Pension experts say the Government’s attempt to clarify its estimate of the impact of a new pension recycling loophole created by the Budget has further confused the issue.
In a letter sent to members of the Taxation of Pensions Bill public committee, Treasury financial secretary David Gauke put the revised forecast to the tax loss resulting from exploitation of salary sacrifice at just £5m in 2015, rising to £35m in 2015/16.
But experts have previously predicted the loophole could cost the Government at least £2bn in lost tax revenue.
Towers Watson senior consultant David Robbins says the letter and figures are “not clear enough” to properly understand how the Government’s has arrived at its estimate.
The same letter, seen by Money Marketing, shows the Government’s projection for the impact of the new annual allowances rules. Under the reforms, the annual allowance will drop from £40,000 to £10,000 once savings are accessed flexibly after April next year.
Robbins says it is expected the Treasury would make a tax gain as a result of the allowance change, but the letter shows a tax loss rising to £120m a year by 2018/19.
He says: “The annual allowance figures don’t make sense to me, unless you make a big assumption. Apart from the first year it shows an Exchequer cost resulting from the policy decision to reduce the annual allowance from £40,000 to £10,000 to close the scope for tax avoidance – that shouldn’t be a cost, that should be a saving.”
He says the only way the Treasury could think it will have a tax loss is if it is making an assumption that the annual allowance was originally planned to be put down to 0 per cent, as opposed to £10,000.
Labour shadow financial secretary Cathy Jamieson also questions the validity of the Government’s figures.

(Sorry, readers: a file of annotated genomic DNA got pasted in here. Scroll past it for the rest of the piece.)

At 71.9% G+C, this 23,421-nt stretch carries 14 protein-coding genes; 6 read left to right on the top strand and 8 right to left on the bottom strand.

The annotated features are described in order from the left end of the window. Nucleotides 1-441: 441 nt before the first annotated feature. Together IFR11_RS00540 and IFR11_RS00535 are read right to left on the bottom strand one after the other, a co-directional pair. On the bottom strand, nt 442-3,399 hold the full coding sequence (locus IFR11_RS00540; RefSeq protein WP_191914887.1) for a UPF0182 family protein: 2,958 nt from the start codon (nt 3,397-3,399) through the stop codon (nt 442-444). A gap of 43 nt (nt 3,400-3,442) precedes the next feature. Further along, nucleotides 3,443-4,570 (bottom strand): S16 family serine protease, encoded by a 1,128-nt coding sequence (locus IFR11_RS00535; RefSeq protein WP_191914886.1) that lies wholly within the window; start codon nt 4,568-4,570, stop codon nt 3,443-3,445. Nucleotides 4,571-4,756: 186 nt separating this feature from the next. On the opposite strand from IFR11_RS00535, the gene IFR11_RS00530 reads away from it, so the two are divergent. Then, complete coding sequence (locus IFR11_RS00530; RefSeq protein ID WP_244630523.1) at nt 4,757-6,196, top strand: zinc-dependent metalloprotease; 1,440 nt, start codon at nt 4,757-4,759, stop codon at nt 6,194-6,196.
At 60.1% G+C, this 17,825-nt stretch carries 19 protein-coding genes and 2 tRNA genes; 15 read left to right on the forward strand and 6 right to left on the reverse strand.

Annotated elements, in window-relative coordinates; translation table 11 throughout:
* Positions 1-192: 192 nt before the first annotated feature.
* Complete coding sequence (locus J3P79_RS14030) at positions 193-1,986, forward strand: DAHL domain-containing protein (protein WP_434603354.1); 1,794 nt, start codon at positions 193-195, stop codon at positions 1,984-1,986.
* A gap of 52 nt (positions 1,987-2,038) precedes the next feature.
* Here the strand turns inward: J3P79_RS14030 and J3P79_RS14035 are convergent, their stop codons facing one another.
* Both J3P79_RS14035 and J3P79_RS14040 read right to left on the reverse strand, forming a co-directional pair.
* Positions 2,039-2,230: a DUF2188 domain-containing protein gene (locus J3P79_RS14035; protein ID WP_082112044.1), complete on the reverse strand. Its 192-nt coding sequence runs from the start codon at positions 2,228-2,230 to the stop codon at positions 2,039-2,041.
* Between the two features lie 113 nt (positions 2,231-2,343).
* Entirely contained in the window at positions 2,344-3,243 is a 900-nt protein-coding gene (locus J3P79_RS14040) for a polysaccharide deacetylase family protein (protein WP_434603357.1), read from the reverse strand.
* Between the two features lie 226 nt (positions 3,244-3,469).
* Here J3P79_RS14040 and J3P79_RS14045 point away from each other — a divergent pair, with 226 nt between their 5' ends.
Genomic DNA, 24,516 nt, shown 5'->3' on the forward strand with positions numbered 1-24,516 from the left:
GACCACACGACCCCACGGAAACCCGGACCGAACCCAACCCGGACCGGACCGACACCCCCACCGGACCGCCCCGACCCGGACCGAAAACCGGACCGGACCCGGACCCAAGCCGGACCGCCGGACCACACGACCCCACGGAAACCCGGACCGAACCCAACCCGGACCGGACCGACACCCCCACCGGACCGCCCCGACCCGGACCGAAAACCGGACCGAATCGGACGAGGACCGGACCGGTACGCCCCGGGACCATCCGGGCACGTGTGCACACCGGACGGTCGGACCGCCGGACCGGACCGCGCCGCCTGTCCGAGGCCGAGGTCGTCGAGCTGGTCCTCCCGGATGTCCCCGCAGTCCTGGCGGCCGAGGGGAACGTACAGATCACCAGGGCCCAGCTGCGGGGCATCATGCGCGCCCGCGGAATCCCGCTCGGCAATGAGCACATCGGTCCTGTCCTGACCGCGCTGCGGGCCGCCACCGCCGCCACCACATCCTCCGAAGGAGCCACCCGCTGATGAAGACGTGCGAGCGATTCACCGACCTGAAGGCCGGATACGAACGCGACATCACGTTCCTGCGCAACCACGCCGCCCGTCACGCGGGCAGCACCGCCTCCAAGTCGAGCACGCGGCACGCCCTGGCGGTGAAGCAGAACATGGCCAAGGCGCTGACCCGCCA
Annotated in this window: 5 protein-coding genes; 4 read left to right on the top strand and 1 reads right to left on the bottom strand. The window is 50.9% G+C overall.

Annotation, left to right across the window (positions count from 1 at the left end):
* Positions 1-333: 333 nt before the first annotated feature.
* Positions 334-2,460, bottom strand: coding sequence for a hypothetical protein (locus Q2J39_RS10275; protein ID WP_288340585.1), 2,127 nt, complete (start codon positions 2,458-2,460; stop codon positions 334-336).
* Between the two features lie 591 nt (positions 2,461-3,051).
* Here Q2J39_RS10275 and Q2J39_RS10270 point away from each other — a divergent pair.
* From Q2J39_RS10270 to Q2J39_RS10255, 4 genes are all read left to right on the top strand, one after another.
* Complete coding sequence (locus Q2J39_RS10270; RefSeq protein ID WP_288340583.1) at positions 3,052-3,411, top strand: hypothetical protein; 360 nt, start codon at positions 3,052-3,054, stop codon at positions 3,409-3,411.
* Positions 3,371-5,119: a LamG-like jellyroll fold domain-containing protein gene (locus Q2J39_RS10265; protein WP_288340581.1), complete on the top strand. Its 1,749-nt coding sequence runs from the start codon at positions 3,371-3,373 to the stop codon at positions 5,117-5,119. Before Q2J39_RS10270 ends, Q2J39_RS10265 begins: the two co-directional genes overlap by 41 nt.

She says: “Yesterday the Government finally published additional figures regarding this Bill’s potential to increase tax avoidance or welfare costs to the state – yet we have no idea what these figures are based on. In addition to this, the Office for Budget Responsibility has said there is “very high uncertainty” surrounding the Government costing of the pension reforms announced since the budget, something the minister failed to mention during the debate.
”It is because of this uncertainty that we have consistently asked the Government to ensure that these reforms are subject to review. But every single one of our requests has been refused. I hope this Bill delivers the greater freedom and choice the Government has promised and it does not result in any unintended consequences.”
Speaking following the Autumn Statement at the report stage of the Taxation of Pensions Bill, Gauke said the OBR-approved figures rendered two Labour clauses to the Bill “unnecessary”.
The clauses would compel the Treasury to produce a cost estimate of the impact of the Bill on salary sacrifice, income tax receipts and NICs, as well as the fiscal impact of the changes to the pensions death tax.